Infectious E. coli strains that have become resistant to antibiotics are being linked to a rise in hard-to-treat urinary tract infections, reports The Atlantic.
Two recently published studies in Oxford Journals (Food-Borne Origins of Escherichia coli Causing Extraintestinal Infections) and by the Centers for Diseases Control (Chicken as Reservoir for Extraintestinal Pathogenic Escherichia coli in Humans, Canada) cite the source of the untreatable bacterial infections as poultry. The studies, says The Atlantic, “found close genetic matches between resistant E. coli collected from human patients and resistant strains found on chicken or turkey sold in supermarkets or collected from birds being slaughtered.”
Americans eat more chicken than any other type of meat—8.6 billion are raised just for meat in the U.S. annually. Chickens, like all conventionally raised livestock in the U.S., are routinely fed antibiotics. Eighty percent of the nation’s antibiotics are fed to animals to increase size and weight and to ward off the potential for infections common in crammed, unsanitary and disease-prone factory farms. Chickens live in some of the harshest conditions—crammed in cages with 4-5 other birds so tiny that none of them can even spread a single wing.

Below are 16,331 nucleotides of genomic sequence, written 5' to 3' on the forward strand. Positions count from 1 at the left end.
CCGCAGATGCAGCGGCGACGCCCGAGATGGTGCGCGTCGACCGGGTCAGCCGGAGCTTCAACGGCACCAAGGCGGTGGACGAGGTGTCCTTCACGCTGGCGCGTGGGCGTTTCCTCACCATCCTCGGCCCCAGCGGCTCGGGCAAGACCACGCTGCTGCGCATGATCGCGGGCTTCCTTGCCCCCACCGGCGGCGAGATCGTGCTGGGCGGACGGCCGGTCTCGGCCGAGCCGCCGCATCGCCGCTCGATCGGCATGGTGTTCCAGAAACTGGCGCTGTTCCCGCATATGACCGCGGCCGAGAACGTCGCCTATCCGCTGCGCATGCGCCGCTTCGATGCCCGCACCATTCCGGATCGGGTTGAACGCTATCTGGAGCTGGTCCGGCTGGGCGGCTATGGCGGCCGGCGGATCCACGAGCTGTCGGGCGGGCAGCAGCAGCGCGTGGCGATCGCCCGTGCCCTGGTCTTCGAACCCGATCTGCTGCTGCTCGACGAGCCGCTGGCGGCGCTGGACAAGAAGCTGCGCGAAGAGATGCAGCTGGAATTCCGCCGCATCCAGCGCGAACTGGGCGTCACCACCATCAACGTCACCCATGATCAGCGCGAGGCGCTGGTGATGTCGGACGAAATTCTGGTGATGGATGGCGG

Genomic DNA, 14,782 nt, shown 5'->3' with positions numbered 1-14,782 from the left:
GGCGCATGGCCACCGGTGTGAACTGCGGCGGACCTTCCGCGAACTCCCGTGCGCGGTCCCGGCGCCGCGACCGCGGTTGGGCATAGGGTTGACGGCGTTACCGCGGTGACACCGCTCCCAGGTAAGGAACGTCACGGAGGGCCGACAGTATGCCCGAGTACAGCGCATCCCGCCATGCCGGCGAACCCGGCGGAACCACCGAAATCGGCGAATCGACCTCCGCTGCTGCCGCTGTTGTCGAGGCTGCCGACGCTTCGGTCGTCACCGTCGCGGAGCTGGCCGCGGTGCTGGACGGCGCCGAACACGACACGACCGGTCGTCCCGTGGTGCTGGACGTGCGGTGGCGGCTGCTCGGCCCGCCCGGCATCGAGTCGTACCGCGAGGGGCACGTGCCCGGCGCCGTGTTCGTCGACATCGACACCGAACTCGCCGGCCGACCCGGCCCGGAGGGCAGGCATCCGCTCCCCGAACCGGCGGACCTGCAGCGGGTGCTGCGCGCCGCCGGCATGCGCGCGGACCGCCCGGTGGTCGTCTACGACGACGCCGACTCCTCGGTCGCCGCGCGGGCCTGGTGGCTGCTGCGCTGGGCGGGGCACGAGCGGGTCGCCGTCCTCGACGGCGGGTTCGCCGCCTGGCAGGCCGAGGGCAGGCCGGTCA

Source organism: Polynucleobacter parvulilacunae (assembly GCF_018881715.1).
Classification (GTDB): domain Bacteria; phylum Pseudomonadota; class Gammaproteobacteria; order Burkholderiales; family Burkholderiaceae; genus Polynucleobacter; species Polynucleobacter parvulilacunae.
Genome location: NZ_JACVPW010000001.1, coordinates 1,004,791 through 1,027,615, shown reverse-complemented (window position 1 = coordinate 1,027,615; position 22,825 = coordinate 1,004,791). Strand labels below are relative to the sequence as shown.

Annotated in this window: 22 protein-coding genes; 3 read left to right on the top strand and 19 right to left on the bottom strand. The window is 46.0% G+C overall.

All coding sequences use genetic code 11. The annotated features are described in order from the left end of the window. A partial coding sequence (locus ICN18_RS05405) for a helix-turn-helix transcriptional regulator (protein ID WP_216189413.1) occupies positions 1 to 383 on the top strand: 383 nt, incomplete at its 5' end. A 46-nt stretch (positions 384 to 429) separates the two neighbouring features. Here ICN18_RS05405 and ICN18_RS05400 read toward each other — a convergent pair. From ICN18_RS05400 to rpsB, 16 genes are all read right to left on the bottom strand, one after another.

The steady diet of antibiotics has given rise to a number of infections, like E. coli and MRSA that do not respond to conventional antibiotic treatments, causing physicians to prescribe heavier antibiotics with more serious side effects and risks. From Maryn McKenna’s article in The Atlantic: “Investigators began to sort out two things. They became convinced that the resistance pattern could be traced back to animal antibiotic use, because resistance genes in the bacteria causing human infections matched genes found in bacteria on conventionally raised meat. And they began to understand that E. coli’s complexity would make this new resistance problem a difficult one to solve. The strains that cross to humans via poultry meat “don’t establish themselves as big, successful lineages” of bacteria that would be easy to target, Johnson said. “But collectively they can cause a lot of infections, because there are just so many of them and they’re so diverse.”
Even the World Health Organization recently vocalized concern over what could become a ‘post-antibiotic era‘ where a scraped knee could lead to death if an untreatable infection arises. Scientists and advocacy groups have been urging the FDA for tighter regulations on antibiotics in livestock feed. Recently the FDA dismissed petitions targeting some of the more widely used antibiotics while enforcing restrictions on cephalosporin, a less commonly used class of antibiotics.
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